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|Title:||Infuenza and seasonal infuenza vaccination among diabetics in singapore: Knowledge, attitudes and practices||Authors:||Tan E.K.
|Issue Date:||2010||Citation:||Tan E.K., Lim L.H., Teoh Y.L., Ong G., Bock H.L. (2010). Infuenza and seasonal infuenza vaccination among diabetics in singapore: Knowledge, attitudes and practices. Singapore Medical Journal 51 (8) : 623-630. ScholarBank@NUS Repository.||Abstract:||Introduction: Seasonal influenza vaccination is recommended for diabetics; however, the vaccination uptake rate among diabetics remains low. This study explored the knowledge, attitudes and practices among diabetics in Singapore with regard to infuenza and infuenza vaccination. Methods: A survey was conducted among type 1 and 2 diabetes mellitus patients who attended three management centres of the Diabetic Society of Singapore in January 2007. The pilot-tested questionnaire covered influenza and influenza vaccination in terms of the patient demographics, medical history and knowledge, attitudes and practices. Results: A total of 307 diabetics participated in the study. Of these, 139 (45.3 percent) claimed to know the difference between influenza and the common cold, while 98 (31.9 percent) and 18 (5.9 percent) participants thought that infuenza vaccines protected against all infuenza strains and provided lifelong immunity, respectively. 247 (80.4 percent) participants were aware that they were at a moderate or higher risk for infuenza-related complications, while 181 (58.9 percent) considered vaccination to be effective in preventing infuenza and its complications. Only 94 (30.6 percent) participants were previously vaccinated. Among those unvaccinated, 117 (54.9 percent) did not think vaccination was necessar y, while 104 (48.8 percent) had never considered it. As observed from the multivariate analysis, income was a key predictor of infuenza vaccination. While 241 (78.5 percent) par ticipants cited healthcare professional advice as the main guiding factor for getting vaccinated, 199 (64.8 percent) had never been advised on infuenza vaccination. Of the 108 (35.1 percent) participants who had received previous advice on infuenza vaccination, the majority had received it from their healthcare professionals. Conclusion: Uptake of influenza vaccination among diabetics in Singapore is low, and the key predictor is income. Perception and knowledge are the main barriers, and hence, healthcare professionals should educate and encourage vaccination among diabetics.||Source Title:||Singapore Medical Journal||URI:||http://scholarbank.nus.edu.sg/handle/10635/148869||ISSN:||375675|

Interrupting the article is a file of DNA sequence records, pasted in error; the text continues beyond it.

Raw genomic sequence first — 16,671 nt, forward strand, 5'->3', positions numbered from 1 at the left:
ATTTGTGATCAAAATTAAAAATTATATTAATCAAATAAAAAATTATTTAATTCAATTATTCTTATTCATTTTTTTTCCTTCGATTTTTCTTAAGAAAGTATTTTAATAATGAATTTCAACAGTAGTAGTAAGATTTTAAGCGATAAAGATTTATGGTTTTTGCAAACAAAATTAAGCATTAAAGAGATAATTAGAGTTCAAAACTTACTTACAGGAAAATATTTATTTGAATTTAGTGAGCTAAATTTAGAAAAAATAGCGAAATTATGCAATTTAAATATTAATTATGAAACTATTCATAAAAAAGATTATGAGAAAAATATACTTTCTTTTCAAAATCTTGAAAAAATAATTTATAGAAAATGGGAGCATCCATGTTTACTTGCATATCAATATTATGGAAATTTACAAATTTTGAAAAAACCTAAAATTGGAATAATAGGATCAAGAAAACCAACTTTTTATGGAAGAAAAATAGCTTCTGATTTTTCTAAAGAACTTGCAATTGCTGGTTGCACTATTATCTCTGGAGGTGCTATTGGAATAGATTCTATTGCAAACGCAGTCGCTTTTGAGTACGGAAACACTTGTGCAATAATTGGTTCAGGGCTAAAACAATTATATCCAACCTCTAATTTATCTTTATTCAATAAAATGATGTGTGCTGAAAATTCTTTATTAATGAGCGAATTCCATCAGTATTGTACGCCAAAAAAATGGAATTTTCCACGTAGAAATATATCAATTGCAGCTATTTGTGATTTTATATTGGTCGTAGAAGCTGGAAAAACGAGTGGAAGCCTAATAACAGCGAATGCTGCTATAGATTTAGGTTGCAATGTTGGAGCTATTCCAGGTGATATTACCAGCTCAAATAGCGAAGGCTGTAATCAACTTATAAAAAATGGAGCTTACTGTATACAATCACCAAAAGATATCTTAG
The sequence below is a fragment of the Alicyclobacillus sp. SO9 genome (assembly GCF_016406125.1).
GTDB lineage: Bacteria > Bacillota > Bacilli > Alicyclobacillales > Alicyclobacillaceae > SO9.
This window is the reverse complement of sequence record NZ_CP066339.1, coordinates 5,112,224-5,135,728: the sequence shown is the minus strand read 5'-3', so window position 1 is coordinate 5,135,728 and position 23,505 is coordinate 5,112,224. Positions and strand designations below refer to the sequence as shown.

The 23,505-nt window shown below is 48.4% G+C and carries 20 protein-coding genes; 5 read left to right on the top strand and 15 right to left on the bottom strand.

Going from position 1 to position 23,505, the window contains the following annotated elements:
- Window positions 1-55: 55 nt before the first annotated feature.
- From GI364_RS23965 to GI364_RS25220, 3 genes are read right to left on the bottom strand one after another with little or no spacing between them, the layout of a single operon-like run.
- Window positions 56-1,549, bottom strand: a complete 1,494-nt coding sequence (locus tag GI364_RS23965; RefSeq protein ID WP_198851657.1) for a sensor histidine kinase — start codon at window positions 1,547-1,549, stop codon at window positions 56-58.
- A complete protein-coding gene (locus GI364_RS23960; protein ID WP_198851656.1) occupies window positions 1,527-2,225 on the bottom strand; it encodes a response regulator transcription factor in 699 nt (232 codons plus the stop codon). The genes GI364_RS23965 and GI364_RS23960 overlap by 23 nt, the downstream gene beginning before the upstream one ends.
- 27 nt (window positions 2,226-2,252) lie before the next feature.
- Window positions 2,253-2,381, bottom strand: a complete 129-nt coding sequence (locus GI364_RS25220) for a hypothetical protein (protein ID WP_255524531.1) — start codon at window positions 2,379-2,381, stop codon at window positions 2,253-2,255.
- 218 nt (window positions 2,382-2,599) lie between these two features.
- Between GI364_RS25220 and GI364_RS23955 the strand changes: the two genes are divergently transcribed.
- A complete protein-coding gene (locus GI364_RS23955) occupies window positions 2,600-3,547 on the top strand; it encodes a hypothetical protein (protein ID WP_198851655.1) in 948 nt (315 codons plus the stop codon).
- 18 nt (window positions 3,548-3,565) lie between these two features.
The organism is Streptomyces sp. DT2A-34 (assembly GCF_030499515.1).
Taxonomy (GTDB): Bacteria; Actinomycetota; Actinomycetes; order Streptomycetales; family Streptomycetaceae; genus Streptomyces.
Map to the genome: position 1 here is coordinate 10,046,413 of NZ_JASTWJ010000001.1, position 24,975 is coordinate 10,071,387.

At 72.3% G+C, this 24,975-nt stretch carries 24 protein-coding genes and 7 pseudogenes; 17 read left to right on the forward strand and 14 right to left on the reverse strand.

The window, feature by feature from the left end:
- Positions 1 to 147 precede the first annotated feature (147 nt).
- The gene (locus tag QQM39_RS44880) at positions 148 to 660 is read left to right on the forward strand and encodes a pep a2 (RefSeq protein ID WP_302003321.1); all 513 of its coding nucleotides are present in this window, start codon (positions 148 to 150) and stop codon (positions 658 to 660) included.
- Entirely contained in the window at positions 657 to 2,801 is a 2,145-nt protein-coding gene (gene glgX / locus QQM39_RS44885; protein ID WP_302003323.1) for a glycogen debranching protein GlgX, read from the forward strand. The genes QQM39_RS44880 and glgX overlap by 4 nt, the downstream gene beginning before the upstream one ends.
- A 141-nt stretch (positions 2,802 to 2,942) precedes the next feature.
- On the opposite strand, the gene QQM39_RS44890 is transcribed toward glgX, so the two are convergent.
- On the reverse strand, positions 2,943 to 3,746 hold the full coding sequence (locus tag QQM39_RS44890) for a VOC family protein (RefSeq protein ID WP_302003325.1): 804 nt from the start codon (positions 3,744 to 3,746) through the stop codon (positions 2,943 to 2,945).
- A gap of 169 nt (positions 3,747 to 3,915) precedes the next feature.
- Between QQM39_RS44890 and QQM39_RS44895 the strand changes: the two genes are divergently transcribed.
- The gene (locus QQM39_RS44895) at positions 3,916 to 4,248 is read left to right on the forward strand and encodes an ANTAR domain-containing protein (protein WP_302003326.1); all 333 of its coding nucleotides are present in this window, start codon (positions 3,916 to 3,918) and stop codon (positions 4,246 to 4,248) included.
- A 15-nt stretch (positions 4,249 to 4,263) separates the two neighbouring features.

|Appears in Collections:||Staff Publications|
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